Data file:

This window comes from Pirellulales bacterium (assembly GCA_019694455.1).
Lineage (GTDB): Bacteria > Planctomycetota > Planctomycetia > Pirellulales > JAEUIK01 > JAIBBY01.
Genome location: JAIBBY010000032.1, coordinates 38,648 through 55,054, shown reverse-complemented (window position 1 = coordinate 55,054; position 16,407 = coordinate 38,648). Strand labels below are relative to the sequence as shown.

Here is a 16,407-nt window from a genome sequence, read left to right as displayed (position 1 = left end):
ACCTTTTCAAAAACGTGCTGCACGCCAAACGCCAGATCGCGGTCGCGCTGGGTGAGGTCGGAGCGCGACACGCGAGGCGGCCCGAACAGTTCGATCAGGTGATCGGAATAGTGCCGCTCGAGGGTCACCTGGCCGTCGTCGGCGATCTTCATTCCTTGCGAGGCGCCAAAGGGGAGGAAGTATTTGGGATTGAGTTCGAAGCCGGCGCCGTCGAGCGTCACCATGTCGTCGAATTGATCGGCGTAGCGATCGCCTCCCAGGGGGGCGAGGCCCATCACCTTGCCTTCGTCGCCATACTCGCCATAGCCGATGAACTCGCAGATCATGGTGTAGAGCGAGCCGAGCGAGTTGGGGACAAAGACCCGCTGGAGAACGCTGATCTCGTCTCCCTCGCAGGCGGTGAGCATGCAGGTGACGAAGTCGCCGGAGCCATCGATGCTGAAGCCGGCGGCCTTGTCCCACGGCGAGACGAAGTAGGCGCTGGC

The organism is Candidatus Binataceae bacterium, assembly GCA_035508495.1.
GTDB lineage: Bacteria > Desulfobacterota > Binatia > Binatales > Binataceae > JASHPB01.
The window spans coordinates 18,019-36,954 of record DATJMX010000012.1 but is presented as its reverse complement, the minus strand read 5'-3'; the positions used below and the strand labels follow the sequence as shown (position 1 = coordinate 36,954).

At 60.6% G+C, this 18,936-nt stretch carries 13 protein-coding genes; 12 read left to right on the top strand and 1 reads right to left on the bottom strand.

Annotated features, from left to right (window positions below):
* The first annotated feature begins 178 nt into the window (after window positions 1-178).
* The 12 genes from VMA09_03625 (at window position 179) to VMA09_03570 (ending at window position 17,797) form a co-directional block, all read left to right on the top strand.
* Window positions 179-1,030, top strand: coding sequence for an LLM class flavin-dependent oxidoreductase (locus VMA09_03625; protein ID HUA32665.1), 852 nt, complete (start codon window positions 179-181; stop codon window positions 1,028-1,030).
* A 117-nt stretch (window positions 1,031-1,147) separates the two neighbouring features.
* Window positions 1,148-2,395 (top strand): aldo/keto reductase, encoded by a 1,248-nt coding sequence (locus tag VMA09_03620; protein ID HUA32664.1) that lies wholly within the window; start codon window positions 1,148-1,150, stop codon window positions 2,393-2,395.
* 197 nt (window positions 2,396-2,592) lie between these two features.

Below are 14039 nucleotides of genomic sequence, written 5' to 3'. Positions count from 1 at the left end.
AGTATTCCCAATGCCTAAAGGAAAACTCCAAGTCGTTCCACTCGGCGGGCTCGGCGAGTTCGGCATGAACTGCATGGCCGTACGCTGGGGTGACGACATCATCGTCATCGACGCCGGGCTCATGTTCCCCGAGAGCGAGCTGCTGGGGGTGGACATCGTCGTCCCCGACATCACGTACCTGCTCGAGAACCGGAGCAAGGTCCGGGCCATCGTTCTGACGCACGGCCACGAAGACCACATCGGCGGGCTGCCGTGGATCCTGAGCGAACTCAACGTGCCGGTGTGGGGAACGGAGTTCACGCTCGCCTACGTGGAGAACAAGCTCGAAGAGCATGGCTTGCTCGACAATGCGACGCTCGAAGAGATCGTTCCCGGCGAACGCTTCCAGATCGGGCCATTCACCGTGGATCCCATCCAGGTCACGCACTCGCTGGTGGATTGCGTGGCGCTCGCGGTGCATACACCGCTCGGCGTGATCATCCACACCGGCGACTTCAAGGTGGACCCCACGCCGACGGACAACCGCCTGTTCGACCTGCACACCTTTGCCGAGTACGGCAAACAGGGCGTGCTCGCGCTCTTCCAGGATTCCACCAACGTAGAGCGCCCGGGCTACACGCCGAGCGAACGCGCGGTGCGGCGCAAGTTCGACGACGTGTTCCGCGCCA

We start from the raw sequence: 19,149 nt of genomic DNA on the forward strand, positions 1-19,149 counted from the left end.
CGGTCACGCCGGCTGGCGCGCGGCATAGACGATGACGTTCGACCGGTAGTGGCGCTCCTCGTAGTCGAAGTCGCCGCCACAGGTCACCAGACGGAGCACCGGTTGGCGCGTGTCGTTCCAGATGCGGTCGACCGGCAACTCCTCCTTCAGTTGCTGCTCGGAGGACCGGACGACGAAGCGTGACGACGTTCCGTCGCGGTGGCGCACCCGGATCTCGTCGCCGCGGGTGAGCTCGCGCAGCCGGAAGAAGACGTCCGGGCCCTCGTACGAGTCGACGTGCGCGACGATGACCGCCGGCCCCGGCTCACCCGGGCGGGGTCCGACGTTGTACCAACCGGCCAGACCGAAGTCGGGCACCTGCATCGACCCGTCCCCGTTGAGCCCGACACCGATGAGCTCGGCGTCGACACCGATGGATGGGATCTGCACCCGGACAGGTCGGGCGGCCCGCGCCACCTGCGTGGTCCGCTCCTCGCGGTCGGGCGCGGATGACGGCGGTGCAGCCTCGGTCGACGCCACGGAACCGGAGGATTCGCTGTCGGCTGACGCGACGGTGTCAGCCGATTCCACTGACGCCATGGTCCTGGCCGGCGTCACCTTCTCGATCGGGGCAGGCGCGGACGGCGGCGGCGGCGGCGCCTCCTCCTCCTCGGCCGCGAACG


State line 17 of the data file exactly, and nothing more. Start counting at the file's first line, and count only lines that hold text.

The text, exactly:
Below are 14039 nucleotides of genomic sequence, written 5' to 3'. Positions count from 1 at the left end.